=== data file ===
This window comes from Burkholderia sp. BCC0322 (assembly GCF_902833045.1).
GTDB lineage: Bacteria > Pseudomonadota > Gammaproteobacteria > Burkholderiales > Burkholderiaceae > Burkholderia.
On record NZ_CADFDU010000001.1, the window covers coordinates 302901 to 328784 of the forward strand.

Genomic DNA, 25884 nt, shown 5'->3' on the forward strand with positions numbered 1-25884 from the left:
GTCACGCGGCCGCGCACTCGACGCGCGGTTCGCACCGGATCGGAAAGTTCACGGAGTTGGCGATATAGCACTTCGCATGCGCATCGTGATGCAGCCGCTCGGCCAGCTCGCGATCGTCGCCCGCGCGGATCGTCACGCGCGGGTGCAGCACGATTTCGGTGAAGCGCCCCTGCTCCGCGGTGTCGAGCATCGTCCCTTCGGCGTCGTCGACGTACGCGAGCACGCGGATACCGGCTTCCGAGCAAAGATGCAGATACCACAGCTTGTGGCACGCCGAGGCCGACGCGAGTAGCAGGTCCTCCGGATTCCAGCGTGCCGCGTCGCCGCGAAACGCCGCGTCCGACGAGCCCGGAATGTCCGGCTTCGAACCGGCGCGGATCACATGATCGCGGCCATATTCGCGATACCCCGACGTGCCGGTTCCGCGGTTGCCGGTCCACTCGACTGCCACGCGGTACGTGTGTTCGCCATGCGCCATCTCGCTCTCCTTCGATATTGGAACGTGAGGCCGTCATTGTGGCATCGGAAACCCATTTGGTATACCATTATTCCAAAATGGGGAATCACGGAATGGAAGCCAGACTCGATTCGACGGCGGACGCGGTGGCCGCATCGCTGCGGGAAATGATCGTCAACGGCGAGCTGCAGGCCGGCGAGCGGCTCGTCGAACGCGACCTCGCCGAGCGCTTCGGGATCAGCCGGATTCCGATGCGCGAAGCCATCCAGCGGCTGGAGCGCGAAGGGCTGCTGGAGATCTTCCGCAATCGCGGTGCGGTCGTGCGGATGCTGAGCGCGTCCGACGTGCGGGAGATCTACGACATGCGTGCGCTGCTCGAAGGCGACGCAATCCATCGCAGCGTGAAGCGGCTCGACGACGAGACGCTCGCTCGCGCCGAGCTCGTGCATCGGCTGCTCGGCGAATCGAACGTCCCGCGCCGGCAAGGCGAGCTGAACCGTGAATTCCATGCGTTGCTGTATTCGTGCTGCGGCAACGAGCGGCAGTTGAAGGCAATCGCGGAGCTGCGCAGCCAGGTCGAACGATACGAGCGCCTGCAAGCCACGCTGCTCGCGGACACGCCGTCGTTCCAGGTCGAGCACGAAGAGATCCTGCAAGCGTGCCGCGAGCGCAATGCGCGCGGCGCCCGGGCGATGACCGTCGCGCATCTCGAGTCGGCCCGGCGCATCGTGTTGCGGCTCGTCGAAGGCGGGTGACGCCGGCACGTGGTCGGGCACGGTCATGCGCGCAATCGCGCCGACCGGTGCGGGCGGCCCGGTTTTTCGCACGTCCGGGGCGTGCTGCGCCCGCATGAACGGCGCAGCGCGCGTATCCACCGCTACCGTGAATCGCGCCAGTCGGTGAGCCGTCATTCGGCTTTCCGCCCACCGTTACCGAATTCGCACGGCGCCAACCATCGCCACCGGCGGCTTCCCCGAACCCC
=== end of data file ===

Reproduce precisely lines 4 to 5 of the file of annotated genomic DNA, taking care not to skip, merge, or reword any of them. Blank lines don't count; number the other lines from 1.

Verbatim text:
Genomic DNA, 25884 nt, shown 5'->3' on the forward strand with positions numbered 1-25884 from the left:
GTCACGCGGCCGCGCACTCGACGCGCGGTTCGCACCGGATCGGAAAGTTCACGGAGTTGGCGATATAGCACTTCGCATGCGCATCGTGATGCAGCCGCTCGGCCAGCTCGCGATCGTCGCCCGCGCGGATCGTCACGCGCGGGTGCAGCACGATTTCGGTGAAGCGCCCCTGCTCCGCGGTGTCGAGCATCGTCCCTTCGGCGTCGTCGACGTACGCGAGCACGCGGATACCGGCTTCCGAGCAAAGATGCAGATACCACAGCTTGTGGCACGCCGAGGCCGACGCGAGTAGCAGGTCCTCCGGATTCCAGCGTGCCGCGTCGCCGCGAAACGCCGCGTCCGACGAGCCCGGAATGTCCGGCTTCGAACCGGCGCGGATCACATGATCGCGGCCATATTCGCGATACCCCGACGTGCCGGTTCCGCGGTTGCCGGTCCACTCGACTGCCACGCGGTACGTGTGTTCGCCATGCGCCATCTCGCTCTCCTTCGATATTGGAACGTGAGGCCGTCATTGTGGCATCGGAAACCCATTTGGTATACCATTATTCCAAAATGGGGAATCACGGAATGGAAGCCAGACTCGATTCGACGGCGGACGCGGTGGCCGCATCGCTGCGGGAAATGATCGTCAACGGCGAGCTGCAGGCCGGCGAGCGGCTCGTCGAACGCGACCTCGCCGAGCGCTTCGGGATCAGCCGGATTCCGATGCGCGAAGCCATCCAGCGGCTGGAGCGCGAAGGGCTGCTGGAGATCTTCCGCAATCGCGGTGCGGTCGTGCGGATGCTGAGCGCGTCCGACGTGCGGGAGATCTACGACATGCGTGCGCTGCTCGAAGGCGACGCAATCCATCGCAGCGTGAAGCGGCTCGACGACGAGACGCTCGCTCGCGCCGAGCTCGTGCATCGGCTGCTCGGCGAATCGAACGTCCCGCGCCGGCAAGGCGAGCTGAACCGTGAATTCCATGCGTTGCTGTATTCGTGCTGCGGCAACGAGCGGCAGTTGAAGGCAATCGCGGAGCTGCGCAGCCAGGTCGAACGATACGAGCGCCTGCAAGCCACGCTGCTCGCGGACACGCCGTCGTTCCAGGTCGAGCACGAAGAGATCCTGCAAGCGTGCCGCGAGCGCAATGCGCGCGGCGCCCGGGCGATGACCGTCGCGCATCTCGAGTCGGCCCGGCGCATCGTGTTGCGGCTCGTCGAAGGCGGGTGACGCCGGCACGTGGTCGGGCACGGTCATGCGCGCAATCGCGCCGACCGGTGCGGGCGGCCCGGTTTTTCGCACGTCCGGGGCGTGCTGCGCCCGCATGAACGGCGCAGCGCGCGTATCCACCGCTACCGTGAATCGCGCCAGTCGGTGAGCCGTCATTCGGCTTTCCGCCCACCGTTACCGAATTCGCACGGCGCCAACCATCGCCACCGGCGGCTTCCCCGAACCCC